Those of us who work in social services, or concern ourselves with social justice, often face unsympathetic auditors who call themselves libertarian and condemn our desire to use the power of the state to modify social and economic outcomes produced by the market. That condemnation is based on the notion that any exercise of state power is both unjust and doomed to failure because it interferes with the natural order in allocating economic reward.
How delightful to discover a libertarian who acknowledged that the actual allocation of economic reward is anything but natural. Say hello to Herbert Spencer, whose defense of unregulated capitalism was so famous that Mr. Justice Holmes blamed it for the Supreme Court’s invalidation of a statute governing working conditions: "The Fourteenth Amendment does not enact Mr. Herbert Spencer’s Social Statics." But as scholar Steven Shapin explains in his New Yorker review of a biography of Spencer, the economic philosopher believed
…Natural and moral law required that all people should compete on a level playing field, but in practice land and other property were inequitably distributed, as the result of ancient crimes. And so this supposedly laissez-faire writer advocated both a progressive death [sic] tax and the nationalization of land, projects that put him on the side of the socialists he so vigorously attacked. The role of the state was, ideally, supposed to be minimal, but the fundamental law also meant, for Spencer, that equal justice ought to be guaranteed, and this, in turn, underwrote proposals for a vast extension of systems of free legal aid, far in excess of anything we have today.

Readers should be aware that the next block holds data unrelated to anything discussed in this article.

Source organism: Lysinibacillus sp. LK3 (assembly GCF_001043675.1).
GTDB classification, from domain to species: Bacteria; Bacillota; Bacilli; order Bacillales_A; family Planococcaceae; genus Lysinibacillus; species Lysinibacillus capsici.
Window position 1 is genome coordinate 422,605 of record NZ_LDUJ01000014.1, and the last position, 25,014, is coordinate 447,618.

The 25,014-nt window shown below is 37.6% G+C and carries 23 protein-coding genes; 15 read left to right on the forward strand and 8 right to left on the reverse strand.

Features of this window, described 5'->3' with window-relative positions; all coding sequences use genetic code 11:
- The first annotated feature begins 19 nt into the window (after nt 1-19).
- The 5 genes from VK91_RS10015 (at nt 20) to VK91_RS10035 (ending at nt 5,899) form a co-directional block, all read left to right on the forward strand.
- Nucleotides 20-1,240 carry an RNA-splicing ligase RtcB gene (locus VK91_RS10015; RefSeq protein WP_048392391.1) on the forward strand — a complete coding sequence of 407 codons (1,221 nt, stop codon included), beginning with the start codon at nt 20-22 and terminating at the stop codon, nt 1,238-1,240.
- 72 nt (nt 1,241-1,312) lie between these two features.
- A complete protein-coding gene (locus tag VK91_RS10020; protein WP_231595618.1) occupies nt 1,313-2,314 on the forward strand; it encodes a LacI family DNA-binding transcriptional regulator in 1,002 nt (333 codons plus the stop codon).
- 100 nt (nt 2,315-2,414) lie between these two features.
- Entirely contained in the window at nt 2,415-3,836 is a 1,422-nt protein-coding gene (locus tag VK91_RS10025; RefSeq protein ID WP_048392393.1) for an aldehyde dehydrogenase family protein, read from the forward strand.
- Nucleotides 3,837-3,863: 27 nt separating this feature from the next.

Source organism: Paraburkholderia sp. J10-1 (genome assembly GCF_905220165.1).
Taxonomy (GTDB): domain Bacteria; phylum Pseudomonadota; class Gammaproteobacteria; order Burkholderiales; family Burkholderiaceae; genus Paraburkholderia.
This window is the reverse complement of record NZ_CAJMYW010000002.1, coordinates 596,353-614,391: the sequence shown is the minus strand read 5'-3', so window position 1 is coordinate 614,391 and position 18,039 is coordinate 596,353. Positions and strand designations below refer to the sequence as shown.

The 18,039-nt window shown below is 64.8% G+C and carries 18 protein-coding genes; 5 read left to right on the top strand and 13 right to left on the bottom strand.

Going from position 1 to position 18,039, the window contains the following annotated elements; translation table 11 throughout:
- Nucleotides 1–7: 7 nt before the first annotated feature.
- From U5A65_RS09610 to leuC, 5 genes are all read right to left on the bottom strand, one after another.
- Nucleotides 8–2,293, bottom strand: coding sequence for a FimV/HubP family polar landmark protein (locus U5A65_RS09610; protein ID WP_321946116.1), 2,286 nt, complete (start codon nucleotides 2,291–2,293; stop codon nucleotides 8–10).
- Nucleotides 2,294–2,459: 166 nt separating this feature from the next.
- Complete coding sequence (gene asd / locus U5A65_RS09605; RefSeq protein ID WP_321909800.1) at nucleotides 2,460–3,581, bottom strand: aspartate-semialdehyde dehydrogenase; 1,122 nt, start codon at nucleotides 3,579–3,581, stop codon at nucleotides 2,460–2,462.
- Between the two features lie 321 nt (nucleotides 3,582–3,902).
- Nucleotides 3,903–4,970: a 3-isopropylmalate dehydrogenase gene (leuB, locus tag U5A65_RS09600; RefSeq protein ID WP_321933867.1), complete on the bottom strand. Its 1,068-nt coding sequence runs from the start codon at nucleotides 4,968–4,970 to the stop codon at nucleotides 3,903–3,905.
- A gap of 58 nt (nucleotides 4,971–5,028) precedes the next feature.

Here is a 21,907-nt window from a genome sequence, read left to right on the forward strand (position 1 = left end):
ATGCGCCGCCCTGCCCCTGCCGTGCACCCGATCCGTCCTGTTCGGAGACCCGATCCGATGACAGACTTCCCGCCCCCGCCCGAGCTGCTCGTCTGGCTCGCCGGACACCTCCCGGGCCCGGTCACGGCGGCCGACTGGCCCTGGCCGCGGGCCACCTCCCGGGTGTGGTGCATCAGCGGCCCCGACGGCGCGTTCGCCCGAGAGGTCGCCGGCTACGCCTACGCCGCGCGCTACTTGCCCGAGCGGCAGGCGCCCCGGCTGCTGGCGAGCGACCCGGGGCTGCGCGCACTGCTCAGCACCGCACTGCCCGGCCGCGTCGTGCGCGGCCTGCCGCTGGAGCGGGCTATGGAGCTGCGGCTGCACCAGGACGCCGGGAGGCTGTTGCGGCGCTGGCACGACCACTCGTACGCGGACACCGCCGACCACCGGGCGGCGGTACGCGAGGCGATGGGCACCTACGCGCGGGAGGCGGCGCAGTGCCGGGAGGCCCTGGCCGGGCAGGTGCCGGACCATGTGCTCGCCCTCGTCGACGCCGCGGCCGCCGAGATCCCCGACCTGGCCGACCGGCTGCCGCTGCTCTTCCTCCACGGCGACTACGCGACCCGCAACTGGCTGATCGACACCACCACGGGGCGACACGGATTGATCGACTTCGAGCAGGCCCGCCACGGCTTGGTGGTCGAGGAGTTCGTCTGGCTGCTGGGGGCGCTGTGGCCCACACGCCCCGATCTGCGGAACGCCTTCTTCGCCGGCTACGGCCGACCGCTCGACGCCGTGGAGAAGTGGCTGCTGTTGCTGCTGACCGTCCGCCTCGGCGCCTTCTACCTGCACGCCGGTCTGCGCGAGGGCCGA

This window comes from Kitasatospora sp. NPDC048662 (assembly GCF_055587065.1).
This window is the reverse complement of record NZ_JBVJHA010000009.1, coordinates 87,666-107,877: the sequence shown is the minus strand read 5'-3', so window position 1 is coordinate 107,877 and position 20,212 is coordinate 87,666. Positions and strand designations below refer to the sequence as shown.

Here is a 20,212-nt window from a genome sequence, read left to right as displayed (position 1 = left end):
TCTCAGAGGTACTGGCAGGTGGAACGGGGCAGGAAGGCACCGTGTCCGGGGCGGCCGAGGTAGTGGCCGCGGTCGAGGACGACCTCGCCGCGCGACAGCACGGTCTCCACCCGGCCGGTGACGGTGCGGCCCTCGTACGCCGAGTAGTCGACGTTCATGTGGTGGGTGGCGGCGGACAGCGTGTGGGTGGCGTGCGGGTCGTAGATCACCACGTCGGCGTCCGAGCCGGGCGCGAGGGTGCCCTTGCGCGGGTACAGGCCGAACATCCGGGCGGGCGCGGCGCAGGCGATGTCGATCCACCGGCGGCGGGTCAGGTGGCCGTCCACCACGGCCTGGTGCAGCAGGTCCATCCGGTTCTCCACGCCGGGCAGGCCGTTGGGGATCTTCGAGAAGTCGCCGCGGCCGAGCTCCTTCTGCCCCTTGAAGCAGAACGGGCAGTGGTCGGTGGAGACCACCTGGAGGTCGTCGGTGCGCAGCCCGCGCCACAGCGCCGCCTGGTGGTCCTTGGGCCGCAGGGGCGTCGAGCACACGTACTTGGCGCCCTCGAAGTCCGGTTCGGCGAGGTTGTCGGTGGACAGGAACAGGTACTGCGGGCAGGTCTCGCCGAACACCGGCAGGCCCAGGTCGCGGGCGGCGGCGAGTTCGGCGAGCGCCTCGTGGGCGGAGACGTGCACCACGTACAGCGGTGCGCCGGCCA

So one must take with a grain of salt Spencer’s view that in fact private charity is preferable to state support for welfare:
There could hardly be found a more efficient device for estranging men from each other, and decreasing their fellow-feeling, than this system of state-almsgiving. Being kind by proxy!–could anything be more blighting to the finer instincts?
The ‘finer instincts’ might be more blighted, the Nonprofiteer thinks, by a refusal to admit that resources are allocated unfairly and that the winners of this lottery can’t be counted upon to share their spoils with the losers.